Credentials Display

Kate DeCleene Huber, OTD, MS, OTR, Alison Nichols, OTR, OTD, Kaila Bowman, OTS, Jessica Hershberger, OTS, Jessica Marquis, OTS, Taylor Murphy, OTS, Chelsea Sanders, OTS, Chanlar Pierce,OTS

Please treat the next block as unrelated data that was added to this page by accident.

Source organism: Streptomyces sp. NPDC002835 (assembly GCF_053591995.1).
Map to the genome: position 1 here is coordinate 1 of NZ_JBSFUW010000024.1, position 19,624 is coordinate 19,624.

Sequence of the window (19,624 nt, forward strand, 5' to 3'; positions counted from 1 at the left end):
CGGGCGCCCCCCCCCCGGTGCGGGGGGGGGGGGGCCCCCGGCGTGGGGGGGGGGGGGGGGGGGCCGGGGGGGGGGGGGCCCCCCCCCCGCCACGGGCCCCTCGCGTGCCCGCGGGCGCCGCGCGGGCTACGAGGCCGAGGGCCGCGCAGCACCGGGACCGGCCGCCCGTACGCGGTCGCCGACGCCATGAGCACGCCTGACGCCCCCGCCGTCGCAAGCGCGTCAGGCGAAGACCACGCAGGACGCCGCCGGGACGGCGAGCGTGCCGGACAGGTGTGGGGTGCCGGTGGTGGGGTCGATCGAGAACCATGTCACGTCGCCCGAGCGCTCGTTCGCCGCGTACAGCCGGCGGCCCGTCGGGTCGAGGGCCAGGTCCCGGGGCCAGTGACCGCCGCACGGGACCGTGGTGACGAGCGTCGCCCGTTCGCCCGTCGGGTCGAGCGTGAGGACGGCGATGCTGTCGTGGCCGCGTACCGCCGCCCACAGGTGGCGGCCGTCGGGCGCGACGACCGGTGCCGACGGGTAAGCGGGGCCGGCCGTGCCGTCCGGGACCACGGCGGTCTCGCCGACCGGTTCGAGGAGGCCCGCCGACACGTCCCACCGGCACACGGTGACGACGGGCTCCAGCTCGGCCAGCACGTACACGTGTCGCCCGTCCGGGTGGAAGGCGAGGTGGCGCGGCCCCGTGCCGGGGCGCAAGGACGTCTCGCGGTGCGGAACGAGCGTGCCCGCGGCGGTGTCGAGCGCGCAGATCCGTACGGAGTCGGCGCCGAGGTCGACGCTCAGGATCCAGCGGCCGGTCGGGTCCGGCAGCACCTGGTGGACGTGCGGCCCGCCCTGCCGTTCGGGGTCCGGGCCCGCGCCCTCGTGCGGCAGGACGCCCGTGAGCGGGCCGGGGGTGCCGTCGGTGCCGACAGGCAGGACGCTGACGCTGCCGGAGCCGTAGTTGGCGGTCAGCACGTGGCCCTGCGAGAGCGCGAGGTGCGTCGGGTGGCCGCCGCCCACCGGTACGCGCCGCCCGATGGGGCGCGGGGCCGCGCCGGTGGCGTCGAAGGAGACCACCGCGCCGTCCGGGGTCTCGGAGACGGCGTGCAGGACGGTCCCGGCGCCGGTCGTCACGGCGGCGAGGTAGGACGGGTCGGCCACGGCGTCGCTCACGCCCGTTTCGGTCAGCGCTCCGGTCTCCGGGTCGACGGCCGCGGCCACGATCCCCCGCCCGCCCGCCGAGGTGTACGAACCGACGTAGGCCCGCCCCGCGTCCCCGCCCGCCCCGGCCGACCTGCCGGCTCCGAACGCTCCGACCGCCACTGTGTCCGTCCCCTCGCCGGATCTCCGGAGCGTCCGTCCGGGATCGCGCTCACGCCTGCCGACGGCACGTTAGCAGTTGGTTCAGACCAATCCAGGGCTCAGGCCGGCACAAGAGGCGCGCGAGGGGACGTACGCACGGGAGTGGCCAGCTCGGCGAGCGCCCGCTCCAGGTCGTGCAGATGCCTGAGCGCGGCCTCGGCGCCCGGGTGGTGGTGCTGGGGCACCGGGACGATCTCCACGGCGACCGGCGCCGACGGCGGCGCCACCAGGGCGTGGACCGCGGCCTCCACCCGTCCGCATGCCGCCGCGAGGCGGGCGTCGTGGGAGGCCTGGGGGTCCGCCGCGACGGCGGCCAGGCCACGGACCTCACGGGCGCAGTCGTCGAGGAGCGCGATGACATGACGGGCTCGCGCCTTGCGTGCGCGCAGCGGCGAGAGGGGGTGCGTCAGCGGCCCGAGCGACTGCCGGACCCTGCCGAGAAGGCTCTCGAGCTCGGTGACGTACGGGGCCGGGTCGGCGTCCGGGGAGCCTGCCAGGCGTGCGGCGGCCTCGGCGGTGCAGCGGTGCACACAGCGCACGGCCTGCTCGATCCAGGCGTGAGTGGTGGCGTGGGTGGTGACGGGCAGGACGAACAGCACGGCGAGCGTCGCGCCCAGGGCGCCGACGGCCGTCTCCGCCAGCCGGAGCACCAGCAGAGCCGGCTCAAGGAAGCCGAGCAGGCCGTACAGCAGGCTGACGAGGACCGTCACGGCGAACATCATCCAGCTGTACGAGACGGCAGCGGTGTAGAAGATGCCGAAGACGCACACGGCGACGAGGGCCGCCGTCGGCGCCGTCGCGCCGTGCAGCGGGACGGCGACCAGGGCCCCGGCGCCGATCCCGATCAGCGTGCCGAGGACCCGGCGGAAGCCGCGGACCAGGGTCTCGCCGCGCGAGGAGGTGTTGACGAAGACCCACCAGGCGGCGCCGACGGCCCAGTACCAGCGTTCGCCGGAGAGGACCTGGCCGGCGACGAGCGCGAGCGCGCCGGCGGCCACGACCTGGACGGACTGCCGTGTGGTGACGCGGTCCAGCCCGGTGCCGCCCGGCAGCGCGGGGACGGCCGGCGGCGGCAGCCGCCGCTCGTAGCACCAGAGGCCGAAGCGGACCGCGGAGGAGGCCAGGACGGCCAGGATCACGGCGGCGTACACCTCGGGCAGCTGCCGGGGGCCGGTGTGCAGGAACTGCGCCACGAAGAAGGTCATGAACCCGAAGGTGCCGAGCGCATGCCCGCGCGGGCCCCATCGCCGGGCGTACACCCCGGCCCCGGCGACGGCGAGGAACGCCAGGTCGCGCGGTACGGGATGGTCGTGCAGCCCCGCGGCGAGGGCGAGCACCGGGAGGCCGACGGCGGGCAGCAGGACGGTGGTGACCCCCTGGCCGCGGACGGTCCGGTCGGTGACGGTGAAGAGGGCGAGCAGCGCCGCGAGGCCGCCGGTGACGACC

Evidence-based practice (EBP) is used throughout multiple health-care professions and includes the use of best research available, client preferences, and the practitioner’s experience. Occupational therapy educational programs are required to incorporate EBP into their curriculum. A convenience sample of occupational therapy students from a private university completed a survey designed to measure students’ knowledge and confidence in EBP. The survey consisted of the Knowledge of Research Evidence Competencies (K-REC) and the Evidence-Based Practice Confidence (EPIC) scale, as well as demographic questions. Of the respondents (n = 47), third-year students indicated higher confidence in the ability to utilize EBP and higher levels of knowledge related to EBP than second- or first-year students. The more didactic and clinical experience that the students had, the more knowledge related to EBP they had, which increased their confidence in the implementation of EBP. The knowledge and confidence that students gain of EBP within their educational training and clinical experiences can influence their future use and implementation of EBP as clinicians. Without this information, therapists will lack the confidence and ability to apply EBP principles in a changing and demanding health-care environment.